What Exactly Is a Bonsai?
The aim is always to generate a tree, in tiny, that resembles its counterpart in nature, within the boundaries of a pot. This tree is trained and treated in this manner; its final feeling is that of an aged tree. There are bonsai that because of their training over several years, are considered family heirlooms, passed down from generation to generation.
Four most Common Styles of the Bonsai
Upright: There's the formal and informal upright. Both have a single trunk, which tapers to the top and is broader in the bottom. These forms tend to be present in nature and so are good styles for beginners to start with. The trunk has to be observable from the foundation to the top. The trunk of the informal style is permitted to twist and turn while the formal style has a straight trunk. Popular choice sources for both these styles are the juniper, pine, spruce together with the maple added for the informal style. These fashions are regularly put in a round, little diameter pot.
Slanting: Nature, especially the wind, often has a hand in the formation of trees. The slanting style leans to a side at about 60-80 degrees to the base. Always have the first branch projecting opposite the way the trunk is leaning. There may be little twisting of the trunk or it might be straight. The above-mentioned species may be used, but the conifer is the most used. A shallow depth pot using a larger dimension is desired here.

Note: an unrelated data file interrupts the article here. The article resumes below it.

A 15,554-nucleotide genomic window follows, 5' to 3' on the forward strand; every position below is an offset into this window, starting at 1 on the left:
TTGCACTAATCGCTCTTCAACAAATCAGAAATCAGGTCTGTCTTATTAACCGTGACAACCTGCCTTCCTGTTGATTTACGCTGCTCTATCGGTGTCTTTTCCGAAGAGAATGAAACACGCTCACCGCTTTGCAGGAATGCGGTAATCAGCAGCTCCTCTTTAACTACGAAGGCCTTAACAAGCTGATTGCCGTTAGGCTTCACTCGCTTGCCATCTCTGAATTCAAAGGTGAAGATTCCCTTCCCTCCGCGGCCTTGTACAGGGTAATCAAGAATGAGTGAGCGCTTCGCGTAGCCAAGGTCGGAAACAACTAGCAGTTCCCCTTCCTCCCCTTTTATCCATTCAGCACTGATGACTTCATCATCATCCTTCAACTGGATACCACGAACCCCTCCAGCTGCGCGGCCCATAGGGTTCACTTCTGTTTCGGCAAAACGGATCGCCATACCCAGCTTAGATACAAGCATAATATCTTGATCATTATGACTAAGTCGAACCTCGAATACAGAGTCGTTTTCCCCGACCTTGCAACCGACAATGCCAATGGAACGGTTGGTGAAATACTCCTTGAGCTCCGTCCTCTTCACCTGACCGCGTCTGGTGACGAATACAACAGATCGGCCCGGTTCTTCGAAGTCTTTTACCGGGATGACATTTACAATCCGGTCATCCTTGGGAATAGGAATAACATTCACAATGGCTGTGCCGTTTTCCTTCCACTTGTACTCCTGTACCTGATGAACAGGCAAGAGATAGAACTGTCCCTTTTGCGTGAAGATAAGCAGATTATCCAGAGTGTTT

Cascade: Just like the vertical there are two variants, the Semi- cascade and also the Cascade. Is bent down over time in the components where these designs will be found in nature. The training for both requires wiring to produce the cascade effect. The full cascade style runs on the tall pot as well as the bonsai is trained to extend below the bottom of the pot as time passes. Creating this consistent downward growth takes patience and persistence, as it's not natural for the growth of a tree. The semi- cascade would be place in a pot which is not exactly as tall and it isn't allowed to go below the bottom of the pot. The juniper adapts nicely to these forms and this training. A flowering species used for the cascade styles include the, azalea, cotoneaster and pyracantha.
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Multi-trunk: The multi- trunk has one main trunk, and smaller trunks forming in the side. There are also the species such as the arboricola which are used to recreate the banyan tree that's atmosphere roots extending to the bottom. Over time the atmosphere roots become trunk-like. Another specimen is the ficus tree. The multi-trunk fashions can be planted on a level stone surface. You will find those planted on a real stone and also trained to grow from inside a crack in a rock. The stone for this latter group, in placed in a shallow round pot. All these types have training procedures and their different names.
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